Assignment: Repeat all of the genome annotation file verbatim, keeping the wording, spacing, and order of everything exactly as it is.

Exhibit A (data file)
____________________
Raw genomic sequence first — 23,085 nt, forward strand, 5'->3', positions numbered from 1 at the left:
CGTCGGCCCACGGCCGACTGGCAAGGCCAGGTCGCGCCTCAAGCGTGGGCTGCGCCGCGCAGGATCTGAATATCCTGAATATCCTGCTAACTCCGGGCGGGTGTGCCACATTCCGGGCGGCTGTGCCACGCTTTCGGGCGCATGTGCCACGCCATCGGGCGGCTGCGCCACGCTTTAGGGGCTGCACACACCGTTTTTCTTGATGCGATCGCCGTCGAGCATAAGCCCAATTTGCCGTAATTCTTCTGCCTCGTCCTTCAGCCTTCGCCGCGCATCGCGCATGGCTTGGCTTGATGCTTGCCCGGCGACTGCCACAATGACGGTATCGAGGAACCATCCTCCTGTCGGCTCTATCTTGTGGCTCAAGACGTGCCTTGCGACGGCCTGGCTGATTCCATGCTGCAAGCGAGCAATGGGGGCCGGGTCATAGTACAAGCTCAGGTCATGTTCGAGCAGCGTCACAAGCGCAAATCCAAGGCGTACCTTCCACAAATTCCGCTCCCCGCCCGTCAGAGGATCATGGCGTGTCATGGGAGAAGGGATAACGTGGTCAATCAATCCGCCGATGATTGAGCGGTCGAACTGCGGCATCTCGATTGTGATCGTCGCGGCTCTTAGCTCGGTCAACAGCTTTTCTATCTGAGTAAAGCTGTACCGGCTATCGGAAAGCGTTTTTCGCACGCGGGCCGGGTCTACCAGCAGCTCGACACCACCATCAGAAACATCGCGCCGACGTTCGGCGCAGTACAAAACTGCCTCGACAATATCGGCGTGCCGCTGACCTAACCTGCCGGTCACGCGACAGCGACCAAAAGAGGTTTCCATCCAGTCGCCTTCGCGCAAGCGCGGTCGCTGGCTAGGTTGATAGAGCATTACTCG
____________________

Raw genomic sequence first — 23,085 nt, forward strand, 5'->3', positions numbered from 1 at the left:
CGTCGGCCCACGGCCGACTGGCAAGGCCAGGTCGCGCCTCAAGCGTGGGCTGCGCCGCGCAGGATCTGAATATCCTGAATATCCTGCTAACTCCGGGCGGGTGTGCCACATTCCGGGCGGCTGTGCCACGCTTTCGGGCGCATGTGCCACGCCATCGGGCGGCTGCGCCACGCTTTAGGGGCTGCACACACCGTTTTTCTTGATGCGATCGCCGTCGAGCATAAGCCCAATTTGCCGTAATTCTTCTGCCTCGTCCTTCAGCCTTCGCCGCGCATCGCGCATGGCTTGGCTTGATGCTTGCCCGGCGACTGCCACAATGACGGTATCGAGGAACCATCCTCCTGTCGGCTCTATCTTGTGGCTCAAGACGTGCCTTGCGACGGCCTGGCTGATTCCATGCTGCAAGCGAGCAATGGGGGCCGGGTCATAGTACAAGCTCAGGTCATGTTCGAGCAGCGTCACAAGCGCAAATCCAAGGCGTACCTTCCACAAATTCCGCTCCCCGCCCGTCAGAGGATCATGGCGTGTCATGGGAGAAGGGATAACGTGGTCAATCAATCCGCCGATGATTGAGCGGTCGAACTGCGGCATCTCGATTGTGATCGTCGCGGCTCTTAGCTCGGTCAACAGCTTTTCTATCTGAGTAAAGCTGTACCGGCTATCGGAAAGCGTTTTTCGCACGCGGGCCGGGTCTACCAGCAGCTCGACACCACCATCAGAAACATCGCGCCGACGTTCGGCGCAGTACAAAACTGCCTCGACAATATCGGCGTGCCGCTGACCTAACCTGCCGGTCACGCGACAGCGACCAAAAGAGGTTTCCATCCAGTCGCCTTCGCGCAAGCGCGGTCGCTGGCTAGGTTGATAGAGCATTACTCG